§ Mr. A. J. Beith (Berwick-upon-Tweed)
On the subject of the BBC's overseas services, does the Leader of the House recall that it was after a debate in the House that some of the cuts in languages were not proceeded with at an earlier date? What right do the Government now have to overturn that policy without a further debate in the House?
§ Mr. Pym
I take note of the hon. Gentleman's representations. It is a matter of time before we rise for the Summer Recess. We have to complete our legislative processes, Supply days, and so forth. I have taken careful note of what has been said by both the Leader of the Opposition and the hon. Gentleman.
§ Sir Julian Ridsdale (Harwich)
Will my right hon. Friend the Leader of the House say when the Secretary of State for the Environment will present his Green Paper on local government finance? Is he aware of the problems facing many councils and ratepayers? Will he promise a debate before the Summer Recess on this important matter?
§ Mr. Dick Douglas (Dunfermline)
Is the Leader of the House aware of the speculation in the Scottish press about the financing of the gas gathering system, which is probably the most important single investment to be undertaken by the United Kingdom? Will he persuade the Secretary of State for Energy to make a statement in the House allaying the suspicion and fears, so that the project can go ahead?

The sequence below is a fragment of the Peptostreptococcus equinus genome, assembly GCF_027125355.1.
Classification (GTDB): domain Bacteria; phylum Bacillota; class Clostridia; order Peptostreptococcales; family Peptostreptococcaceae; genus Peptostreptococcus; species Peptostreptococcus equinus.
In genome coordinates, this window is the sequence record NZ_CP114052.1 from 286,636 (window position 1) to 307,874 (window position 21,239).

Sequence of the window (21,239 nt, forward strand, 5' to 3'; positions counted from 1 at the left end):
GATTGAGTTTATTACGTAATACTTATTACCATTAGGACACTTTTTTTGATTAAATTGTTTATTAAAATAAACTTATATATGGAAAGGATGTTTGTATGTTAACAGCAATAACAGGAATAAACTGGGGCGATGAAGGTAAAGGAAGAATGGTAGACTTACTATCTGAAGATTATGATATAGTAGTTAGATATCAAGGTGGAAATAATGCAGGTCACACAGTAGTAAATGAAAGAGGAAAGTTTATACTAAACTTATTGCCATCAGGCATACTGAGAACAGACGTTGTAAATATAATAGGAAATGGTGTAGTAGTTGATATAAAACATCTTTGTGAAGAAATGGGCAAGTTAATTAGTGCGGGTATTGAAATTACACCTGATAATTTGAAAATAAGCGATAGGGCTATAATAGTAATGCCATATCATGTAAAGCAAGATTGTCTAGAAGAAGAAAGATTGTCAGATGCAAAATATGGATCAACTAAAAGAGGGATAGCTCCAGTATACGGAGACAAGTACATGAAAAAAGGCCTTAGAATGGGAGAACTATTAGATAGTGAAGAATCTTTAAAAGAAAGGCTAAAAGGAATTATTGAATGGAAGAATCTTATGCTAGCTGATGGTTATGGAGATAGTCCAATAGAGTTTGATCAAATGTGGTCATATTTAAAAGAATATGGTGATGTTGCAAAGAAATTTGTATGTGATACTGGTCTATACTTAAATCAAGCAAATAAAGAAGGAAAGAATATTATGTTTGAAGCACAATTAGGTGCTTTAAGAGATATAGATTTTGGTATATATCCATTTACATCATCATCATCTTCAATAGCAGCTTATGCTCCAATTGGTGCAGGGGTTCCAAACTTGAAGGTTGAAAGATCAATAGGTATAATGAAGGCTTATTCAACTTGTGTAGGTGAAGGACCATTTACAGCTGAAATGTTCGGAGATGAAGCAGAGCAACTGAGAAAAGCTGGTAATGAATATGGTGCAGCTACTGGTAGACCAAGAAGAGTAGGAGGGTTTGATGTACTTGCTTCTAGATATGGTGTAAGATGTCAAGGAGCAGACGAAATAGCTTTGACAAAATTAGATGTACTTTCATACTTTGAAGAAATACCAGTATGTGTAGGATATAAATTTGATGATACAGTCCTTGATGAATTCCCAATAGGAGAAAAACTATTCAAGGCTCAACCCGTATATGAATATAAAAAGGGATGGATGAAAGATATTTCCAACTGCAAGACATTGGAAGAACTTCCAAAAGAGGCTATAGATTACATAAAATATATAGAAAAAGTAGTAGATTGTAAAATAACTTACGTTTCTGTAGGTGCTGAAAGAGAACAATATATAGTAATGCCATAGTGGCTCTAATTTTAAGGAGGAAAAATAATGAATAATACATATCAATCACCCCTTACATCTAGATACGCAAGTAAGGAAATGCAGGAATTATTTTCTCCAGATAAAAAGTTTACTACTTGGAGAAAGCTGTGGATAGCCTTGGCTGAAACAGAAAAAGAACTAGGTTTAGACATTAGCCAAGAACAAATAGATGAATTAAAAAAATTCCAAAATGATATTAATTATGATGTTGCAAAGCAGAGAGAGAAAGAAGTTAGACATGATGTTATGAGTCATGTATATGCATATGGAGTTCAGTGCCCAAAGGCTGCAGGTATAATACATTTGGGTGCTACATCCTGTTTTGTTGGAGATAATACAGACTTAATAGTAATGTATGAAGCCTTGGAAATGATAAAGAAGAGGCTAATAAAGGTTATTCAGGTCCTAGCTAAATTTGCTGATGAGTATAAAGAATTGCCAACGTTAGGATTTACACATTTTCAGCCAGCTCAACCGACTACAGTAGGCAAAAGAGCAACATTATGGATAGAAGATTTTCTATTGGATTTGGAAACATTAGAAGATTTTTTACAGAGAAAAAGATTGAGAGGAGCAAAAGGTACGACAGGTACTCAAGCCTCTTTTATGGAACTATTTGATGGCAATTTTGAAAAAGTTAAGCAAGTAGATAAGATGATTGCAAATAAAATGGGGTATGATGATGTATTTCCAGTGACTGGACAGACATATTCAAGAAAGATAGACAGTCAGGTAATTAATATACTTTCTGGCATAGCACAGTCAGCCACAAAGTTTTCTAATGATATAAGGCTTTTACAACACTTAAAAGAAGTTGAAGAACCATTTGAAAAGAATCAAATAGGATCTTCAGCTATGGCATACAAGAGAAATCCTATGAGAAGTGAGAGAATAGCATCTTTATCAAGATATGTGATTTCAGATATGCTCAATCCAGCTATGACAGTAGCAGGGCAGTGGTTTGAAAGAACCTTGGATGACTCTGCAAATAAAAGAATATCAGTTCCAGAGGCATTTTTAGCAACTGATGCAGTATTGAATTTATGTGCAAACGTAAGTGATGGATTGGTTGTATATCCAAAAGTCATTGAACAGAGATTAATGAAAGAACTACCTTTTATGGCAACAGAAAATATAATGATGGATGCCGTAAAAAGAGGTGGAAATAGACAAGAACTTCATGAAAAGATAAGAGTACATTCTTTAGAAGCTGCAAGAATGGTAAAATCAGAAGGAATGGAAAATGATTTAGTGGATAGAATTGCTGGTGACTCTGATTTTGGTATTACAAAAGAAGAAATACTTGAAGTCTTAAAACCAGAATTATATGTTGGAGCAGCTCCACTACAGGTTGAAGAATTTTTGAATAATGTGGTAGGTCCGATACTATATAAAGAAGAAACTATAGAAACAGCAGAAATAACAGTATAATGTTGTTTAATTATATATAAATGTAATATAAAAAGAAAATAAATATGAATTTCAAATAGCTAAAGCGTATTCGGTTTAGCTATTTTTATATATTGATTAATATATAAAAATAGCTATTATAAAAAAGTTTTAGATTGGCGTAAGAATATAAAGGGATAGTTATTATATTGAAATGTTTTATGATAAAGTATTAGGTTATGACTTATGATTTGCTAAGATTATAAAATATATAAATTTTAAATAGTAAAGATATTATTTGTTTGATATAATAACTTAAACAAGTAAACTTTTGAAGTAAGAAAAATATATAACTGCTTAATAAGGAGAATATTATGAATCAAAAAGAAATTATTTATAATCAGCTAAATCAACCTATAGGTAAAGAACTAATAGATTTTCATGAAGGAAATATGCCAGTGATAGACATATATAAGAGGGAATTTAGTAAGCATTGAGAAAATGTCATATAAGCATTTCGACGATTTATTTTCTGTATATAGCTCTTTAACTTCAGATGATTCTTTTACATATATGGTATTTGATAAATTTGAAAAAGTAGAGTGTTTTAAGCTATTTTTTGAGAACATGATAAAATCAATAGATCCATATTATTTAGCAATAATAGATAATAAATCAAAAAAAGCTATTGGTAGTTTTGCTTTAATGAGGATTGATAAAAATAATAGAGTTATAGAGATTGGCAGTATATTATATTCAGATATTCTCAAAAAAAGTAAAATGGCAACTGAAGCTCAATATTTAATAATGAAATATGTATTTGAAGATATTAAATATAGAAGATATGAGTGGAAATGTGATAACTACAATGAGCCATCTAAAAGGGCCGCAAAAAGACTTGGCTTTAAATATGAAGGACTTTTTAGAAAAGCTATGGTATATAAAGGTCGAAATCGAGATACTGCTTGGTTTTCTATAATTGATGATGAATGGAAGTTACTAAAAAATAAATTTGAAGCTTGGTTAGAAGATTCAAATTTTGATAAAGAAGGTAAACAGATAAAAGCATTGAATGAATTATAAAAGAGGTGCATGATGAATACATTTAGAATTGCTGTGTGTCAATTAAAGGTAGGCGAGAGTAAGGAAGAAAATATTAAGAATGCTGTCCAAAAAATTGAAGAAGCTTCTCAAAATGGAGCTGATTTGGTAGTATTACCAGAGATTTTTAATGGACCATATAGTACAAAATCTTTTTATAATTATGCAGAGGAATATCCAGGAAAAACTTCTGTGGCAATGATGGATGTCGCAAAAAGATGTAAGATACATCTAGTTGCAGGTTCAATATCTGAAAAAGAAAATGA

§ Mr. W. R. Rees-Davies (Thanet, West)
In view of the great distress caused by the action of air traffic controllers and the grave danger that any stepping-up of their action will jeopardise the holidays of millions of people, will the Government consider carefully early-day motion 498, in the name of my hon. Friend the Member for Woking (Mr. Onslow) and many others?
[That this House, being no longer prepared to tolerate the continuing inconsiderate behaviour of those air traffic controllers who are causing serious damage to British civilian aviation and severe inconvenience to the travelling public, calls upon Her Majesty's Government to make alternative provision for this essential service.]
Will he also consider the amendment that I have tabled calling for early action to ensure that under emergency powers—similar to the powers that exist in other countries, including France, the United States and Germany—the Government are able to take the necessary 1014 action to declare these strikes unlawful? Will there be an opportunity to debate this issue, either at the time of the introduction of such emergency legislation or otherwise?
§ Mr. Pym
I do not have it in mind at the moment to introduce further legislation. I assure my hon. and learned Friend that the Government will give consideration to the early-day motion in the name of my hon. Friend the Member for Woking (Mr. Onslow) and the amendment appended to it. I do not feel, however, that this is a matter for which the Government will be able to find time for a debate, although there may be other opportunities available to my hon. and learned Friend before the House rises.
§ Mr. William Hamilton (Fife, Central)